Portraits of Wildflowers

Perspectives on Nature Photography


with 38 comments

While driving along FM 2769 in far northwest Austin on September 15th I caught a glimpse of some telltale purple flowers spikes off to the side and quickly pulled over so I could walk back and take my first pictures for 2020 of Liatris punctata, known as gayfeather and blazing-star. (You recently saw L. elegans and L. aspera in Bastrop.) In this portrait I played up the linear leaves of another gayfeather plant close behind my subject.

As an accompanying quotation, here’s the ending of Wordsworth’s “Ode on Intimations of Immortality from Recollections of Early Childhood”:

   Thanks to the human heart by which we live,
   Thanks to its tenderness, its joys, and fears,
   To me the meanest flower that blows* can give
   Thoughts that do often lie too deep for tears.

* English has two unrelated verbs to blow. The common one means ‘to move or cause to move in a current of air.’ The other blow, now at best archaic and unknown to most people, is the one Wordsworth intended; it means ‘to bloom’ (in fact bloom and blossom are related to this blow as well as to Latin-derived words like floral, florid, flourish, Florida, and flower). I could have used both kinds of blow for the first goldenrod in yesterday’s post.

UPDATE: I just found out that full-blown comes from the archaic blow, which makes sense: full-blown is ‘fully flowered.’ Isn’t it funny how we can use a phrase for our whole life and never realize what it’s actually saying? I guess I’d always assumed the expression referred to an object like a balloon that someone had blown up to its maximum size.

© 2020 Steven Schwartzman

Written by Steve Schwartzman

September 29, 2020 at 4:00 AM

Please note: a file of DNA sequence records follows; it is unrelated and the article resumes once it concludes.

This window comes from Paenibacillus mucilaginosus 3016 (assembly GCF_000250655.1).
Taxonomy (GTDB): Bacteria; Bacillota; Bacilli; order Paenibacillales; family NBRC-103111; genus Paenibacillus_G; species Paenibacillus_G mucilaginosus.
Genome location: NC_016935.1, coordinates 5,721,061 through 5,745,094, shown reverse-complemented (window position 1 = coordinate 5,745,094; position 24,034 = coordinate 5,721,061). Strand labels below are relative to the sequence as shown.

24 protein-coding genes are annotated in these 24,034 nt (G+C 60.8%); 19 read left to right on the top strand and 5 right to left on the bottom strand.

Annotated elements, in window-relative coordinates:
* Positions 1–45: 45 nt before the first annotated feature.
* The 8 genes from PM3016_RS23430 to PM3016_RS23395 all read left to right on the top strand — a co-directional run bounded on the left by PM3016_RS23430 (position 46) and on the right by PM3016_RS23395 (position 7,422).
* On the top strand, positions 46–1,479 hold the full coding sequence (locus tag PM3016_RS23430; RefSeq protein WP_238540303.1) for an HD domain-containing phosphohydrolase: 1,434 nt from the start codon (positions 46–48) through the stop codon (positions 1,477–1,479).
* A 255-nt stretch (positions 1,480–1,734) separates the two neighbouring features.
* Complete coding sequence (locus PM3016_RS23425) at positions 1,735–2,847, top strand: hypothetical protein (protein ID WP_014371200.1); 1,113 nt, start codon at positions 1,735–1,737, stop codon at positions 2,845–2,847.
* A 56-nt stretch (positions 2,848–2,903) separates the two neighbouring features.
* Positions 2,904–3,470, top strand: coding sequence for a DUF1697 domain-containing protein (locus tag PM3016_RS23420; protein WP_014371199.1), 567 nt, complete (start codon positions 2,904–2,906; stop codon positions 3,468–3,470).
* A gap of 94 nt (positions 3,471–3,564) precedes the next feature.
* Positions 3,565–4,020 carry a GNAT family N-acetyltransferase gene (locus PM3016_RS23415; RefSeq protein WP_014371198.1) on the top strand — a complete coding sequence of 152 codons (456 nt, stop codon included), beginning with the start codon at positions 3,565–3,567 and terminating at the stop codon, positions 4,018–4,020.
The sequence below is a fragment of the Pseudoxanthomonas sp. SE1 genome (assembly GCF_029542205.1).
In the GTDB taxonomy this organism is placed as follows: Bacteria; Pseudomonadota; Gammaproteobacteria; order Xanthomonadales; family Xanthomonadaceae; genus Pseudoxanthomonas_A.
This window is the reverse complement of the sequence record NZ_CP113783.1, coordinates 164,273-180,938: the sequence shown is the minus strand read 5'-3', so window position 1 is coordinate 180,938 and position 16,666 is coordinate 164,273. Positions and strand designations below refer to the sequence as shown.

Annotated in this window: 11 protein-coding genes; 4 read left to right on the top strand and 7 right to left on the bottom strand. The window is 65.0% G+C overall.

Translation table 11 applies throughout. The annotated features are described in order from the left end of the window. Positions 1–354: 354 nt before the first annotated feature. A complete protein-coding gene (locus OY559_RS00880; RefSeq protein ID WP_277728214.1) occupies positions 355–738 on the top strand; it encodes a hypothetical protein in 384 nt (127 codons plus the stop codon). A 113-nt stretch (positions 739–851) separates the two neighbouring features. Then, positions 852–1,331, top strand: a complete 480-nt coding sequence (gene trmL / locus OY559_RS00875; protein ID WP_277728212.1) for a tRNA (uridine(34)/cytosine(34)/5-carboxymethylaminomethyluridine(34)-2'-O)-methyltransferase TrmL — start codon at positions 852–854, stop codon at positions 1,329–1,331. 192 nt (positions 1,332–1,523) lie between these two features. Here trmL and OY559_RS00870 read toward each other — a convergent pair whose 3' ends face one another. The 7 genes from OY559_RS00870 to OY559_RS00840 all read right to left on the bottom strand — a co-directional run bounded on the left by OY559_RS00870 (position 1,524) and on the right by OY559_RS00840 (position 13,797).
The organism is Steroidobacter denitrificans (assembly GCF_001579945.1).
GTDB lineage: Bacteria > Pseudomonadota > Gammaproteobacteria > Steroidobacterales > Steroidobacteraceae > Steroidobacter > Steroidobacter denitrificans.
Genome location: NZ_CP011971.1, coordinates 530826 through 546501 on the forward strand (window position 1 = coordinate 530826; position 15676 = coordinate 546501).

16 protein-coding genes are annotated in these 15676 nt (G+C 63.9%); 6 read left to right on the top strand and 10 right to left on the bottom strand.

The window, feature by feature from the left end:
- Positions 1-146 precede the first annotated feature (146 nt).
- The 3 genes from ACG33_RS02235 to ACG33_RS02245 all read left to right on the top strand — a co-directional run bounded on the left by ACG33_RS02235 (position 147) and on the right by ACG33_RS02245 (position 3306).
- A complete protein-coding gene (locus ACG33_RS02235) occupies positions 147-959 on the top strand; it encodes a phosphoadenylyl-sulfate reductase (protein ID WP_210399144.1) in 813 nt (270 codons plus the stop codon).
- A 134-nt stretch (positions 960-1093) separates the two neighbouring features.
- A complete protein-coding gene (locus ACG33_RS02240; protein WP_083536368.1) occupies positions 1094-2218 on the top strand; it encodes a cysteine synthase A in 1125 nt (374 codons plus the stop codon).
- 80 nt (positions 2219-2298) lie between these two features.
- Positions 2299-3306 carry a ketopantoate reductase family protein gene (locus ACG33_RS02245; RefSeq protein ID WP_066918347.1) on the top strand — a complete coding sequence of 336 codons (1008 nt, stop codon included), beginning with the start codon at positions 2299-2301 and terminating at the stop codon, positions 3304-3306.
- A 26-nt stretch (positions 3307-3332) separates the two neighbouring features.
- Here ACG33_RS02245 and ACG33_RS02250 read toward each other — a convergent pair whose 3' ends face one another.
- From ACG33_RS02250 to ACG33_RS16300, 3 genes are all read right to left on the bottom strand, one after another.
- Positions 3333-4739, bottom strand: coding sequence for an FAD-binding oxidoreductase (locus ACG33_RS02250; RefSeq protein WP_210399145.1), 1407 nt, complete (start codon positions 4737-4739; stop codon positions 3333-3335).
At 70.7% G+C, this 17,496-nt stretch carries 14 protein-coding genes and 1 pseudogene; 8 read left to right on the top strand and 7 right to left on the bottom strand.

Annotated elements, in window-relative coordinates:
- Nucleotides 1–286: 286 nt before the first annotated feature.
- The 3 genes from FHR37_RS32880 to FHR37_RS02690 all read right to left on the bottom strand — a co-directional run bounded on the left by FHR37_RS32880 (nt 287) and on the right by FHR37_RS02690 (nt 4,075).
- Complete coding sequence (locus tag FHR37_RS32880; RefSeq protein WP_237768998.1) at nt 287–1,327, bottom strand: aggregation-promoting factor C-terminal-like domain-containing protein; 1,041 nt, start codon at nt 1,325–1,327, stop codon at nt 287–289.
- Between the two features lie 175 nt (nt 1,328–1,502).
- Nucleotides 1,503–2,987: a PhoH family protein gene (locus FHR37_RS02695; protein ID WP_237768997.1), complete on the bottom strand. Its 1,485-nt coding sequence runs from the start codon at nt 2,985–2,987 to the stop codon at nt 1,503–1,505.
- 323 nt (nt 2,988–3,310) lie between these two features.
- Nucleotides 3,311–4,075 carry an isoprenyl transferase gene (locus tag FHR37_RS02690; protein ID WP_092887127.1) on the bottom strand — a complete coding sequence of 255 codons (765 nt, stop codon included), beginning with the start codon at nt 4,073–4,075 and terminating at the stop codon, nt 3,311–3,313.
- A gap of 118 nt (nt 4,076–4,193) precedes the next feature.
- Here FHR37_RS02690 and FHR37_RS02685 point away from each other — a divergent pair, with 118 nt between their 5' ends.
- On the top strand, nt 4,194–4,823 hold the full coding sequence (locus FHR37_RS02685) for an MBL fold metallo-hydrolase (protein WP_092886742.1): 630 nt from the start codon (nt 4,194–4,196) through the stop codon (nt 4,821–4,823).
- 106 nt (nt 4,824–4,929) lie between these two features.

38 Responses

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  1. Well, blow me down with a (gay) feather! I did not know that.


    September 29, 2020 at 4:30 AM

    • I just found out that full-blown comes from the archaic blow, which makes sense: full-blown is ‘fully flowered’:


      Once again etymology blazes bright and is the star of the show. (Another name for gayfeather is blazing star.)

      Steve Schwartzman

      September 29, 2020 at 4:54 AM

      • That is good to know. My full-blown spring flowers have been almost fully blown away by the wild winds this week.


        September 29, 2020 at 5:58 AM

        • And I’m blown away by your alliterative “wild winds this week,” which thankfully didn’t blow you away with your blooms.

          Steve Schwartzman

          September 29, 2020 at 6:05 AM

  2. I think these things are currently all along one of the main hiking trails out a Balconese Canyonlands doeskin ranch area.

    Jason Frels

    September 29, 2020 at 8:29 AM

    • I’m not surprised, as I’ve seen them there in other years at around this time. I’ve been meaning to get out to Doeskin Ranch, and from what you’ve said, now would be a good time.

      Steve Schwartzman

      September 29, 2020 at 10:49 AM

  3. Thanks for the intereting etymological information. That intrigued me, and I found out that “blow” is related to German “bluehen”.


    September 29, 2020 at 9:10 AM

    • Yes, it sure is. It’s the sort of thing we expect between English and German, given that both are Germanic languages. There would be a lot more cognates than there are between the two if Old French hadn’t driven out so many native English words.

      Steve Schwartzman

      September 29, 2020 at 10:51 AM